The REC and KPMG Report on Jobs highlighted that both permanent and temporary appointments rose through February. But while the rise in permanent placements was at its highest pace since July 2007, temporary appointments rise was at its lowest in the last three month.
Additionally, the report found that vacancies rose to its highest in two and a half years, and that salaries for permanent positions also increased to a twenty month high increase. This was linked to a shortgage of qualified staff, leading to pay pressures for employers. There were also reports of candidates becoming more confident in their outlook and subsequently pushing for enhanced pay packages.
Job security fears remain however: safety was perceived to have deteriorated for a thirteenth consecutive month in February. Employees in both the private and public sectors reported that their jobs were less secure than one month ago. Those working in construction signalled the sharpest deterioration.
Kevin Green, the REC’s Chief Executive, says:
“The UK jobs market is continuing to improve. Increasing employer confidence has resulted in the best performance we’ve seen in permanent employment for two and a half years. High-end sectors such as IT are showing particularly strong growth and we are also seeing significant increases in demand for admin and back-office support.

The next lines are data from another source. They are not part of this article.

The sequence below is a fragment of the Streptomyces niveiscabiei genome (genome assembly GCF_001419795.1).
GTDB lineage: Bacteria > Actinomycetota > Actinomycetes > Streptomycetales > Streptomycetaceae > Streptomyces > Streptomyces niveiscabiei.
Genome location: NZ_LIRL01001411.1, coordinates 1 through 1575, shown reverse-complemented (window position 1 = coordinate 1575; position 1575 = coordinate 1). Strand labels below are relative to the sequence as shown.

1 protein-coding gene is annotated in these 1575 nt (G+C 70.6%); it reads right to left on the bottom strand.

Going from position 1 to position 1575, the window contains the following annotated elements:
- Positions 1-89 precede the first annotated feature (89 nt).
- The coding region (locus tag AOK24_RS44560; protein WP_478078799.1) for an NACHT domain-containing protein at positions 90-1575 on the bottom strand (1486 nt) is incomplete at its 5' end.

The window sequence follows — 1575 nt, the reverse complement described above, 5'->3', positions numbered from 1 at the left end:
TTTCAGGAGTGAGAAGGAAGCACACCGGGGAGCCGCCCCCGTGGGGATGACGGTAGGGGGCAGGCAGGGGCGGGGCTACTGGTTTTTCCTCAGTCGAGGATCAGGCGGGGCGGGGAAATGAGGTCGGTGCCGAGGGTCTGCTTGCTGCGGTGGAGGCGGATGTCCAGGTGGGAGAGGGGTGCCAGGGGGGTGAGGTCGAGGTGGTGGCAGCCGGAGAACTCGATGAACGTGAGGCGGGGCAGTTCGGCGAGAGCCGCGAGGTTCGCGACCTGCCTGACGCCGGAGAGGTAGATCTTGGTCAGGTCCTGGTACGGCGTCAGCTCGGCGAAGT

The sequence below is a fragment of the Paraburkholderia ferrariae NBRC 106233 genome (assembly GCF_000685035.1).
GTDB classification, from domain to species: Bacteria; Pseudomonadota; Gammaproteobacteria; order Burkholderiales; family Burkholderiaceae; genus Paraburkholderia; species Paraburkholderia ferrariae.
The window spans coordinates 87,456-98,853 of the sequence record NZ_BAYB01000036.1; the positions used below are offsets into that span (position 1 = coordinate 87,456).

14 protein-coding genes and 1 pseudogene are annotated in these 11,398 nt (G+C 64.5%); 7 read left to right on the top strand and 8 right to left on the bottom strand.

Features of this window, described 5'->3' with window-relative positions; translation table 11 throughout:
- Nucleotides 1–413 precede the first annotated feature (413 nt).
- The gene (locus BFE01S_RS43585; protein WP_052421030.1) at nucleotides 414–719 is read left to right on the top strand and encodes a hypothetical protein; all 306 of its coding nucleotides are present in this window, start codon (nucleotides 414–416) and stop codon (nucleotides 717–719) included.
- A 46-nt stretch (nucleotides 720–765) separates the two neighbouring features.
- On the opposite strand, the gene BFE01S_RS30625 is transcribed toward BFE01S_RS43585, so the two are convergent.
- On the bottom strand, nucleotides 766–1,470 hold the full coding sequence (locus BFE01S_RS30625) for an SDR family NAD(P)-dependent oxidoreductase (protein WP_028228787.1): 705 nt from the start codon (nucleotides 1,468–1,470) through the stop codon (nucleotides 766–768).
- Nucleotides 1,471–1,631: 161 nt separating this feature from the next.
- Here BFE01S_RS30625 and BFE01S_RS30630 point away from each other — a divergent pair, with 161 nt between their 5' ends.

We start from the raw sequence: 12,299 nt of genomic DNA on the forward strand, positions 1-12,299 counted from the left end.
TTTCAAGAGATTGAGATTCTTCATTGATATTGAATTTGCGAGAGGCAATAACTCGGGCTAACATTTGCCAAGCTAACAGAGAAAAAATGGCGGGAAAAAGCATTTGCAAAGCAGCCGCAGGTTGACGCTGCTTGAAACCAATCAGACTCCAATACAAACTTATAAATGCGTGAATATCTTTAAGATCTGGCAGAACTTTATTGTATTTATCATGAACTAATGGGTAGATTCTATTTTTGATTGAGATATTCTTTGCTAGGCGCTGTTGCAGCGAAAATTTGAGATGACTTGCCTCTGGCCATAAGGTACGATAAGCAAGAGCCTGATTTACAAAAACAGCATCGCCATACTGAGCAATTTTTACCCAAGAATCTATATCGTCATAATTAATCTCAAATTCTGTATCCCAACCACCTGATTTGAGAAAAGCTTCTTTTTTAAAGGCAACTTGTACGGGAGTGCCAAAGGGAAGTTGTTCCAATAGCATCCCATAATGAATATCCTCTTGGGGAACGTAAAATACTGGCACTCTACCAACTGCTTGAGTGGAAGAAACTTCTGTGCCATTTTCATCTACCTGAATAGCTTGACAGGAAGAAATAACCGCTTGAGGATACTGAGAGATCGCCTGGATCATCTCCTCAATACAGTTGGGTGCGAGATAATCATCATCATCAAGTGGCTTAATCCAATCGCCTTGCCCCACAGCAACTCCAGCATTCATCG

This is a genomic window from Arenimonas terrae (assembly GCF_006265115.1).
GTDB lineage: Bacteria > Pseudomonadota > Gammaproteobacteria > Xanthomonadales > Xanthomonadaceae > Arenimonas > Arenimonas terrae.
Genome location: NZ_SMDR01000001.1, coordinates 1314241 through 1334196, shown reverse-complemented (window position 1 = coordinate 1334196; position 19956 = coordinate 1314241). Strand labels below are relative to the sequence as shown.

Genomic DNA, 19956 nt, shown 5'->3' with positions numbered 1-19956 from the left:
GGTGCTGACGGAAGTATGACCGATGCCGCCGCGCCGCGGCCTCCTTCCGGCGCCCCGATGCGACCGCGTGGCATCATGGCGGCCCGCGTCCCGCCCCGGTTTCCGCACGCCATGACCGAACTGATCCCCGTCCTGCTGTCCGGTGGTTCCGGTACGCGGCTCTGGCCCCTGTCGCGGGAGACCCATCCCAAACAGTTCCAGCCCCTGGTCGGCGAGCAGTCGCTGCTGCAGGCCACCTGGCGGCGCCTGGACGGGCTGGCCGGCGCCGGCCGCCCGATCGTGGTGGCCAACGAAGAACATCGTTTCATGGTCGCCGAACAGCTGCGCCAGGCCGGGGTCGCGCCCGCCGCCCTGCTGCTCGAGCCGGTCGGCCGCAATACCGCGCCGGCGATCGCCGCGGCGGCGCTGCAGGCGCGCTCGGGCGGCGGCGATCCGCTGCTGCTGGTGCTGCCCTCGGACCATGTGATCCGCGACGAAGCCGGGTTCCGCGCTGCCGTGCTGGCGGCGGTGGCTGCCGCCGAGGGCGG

“Looking ahead, there are indications that recruitment in the public sector could drop off fast. A new approach to public sector resourcing is now critical and will have a direct impact on the wider employment outlook. We question whether the public sector has the right capability in place to lead the necessary transformation and put in place staffing structures that will keep costs down while improving public services. Rather than responding with random job cuts, the public sector needs to embrace radical reform. Flexible working must be seen as part of the cost solution, rather than the problem.”
Bernard Brown, Partner and Head of Business Services at KPMG comments:
“The latest figures seem to confirm that the UK jobs market is on the road to recovery: Permanent job placements are growing at their fastest pace since July 2007, with both vacancies and salaries increasing. Sectors such as IT & computing as well as engineering & construction that were particularly hit by recession are clearly on the rebound.
“However, this all comes with one big warning: The impact of the inevitable public sector recession on the jobs market has yet to be felt and will be played out over the next six to 12 months.”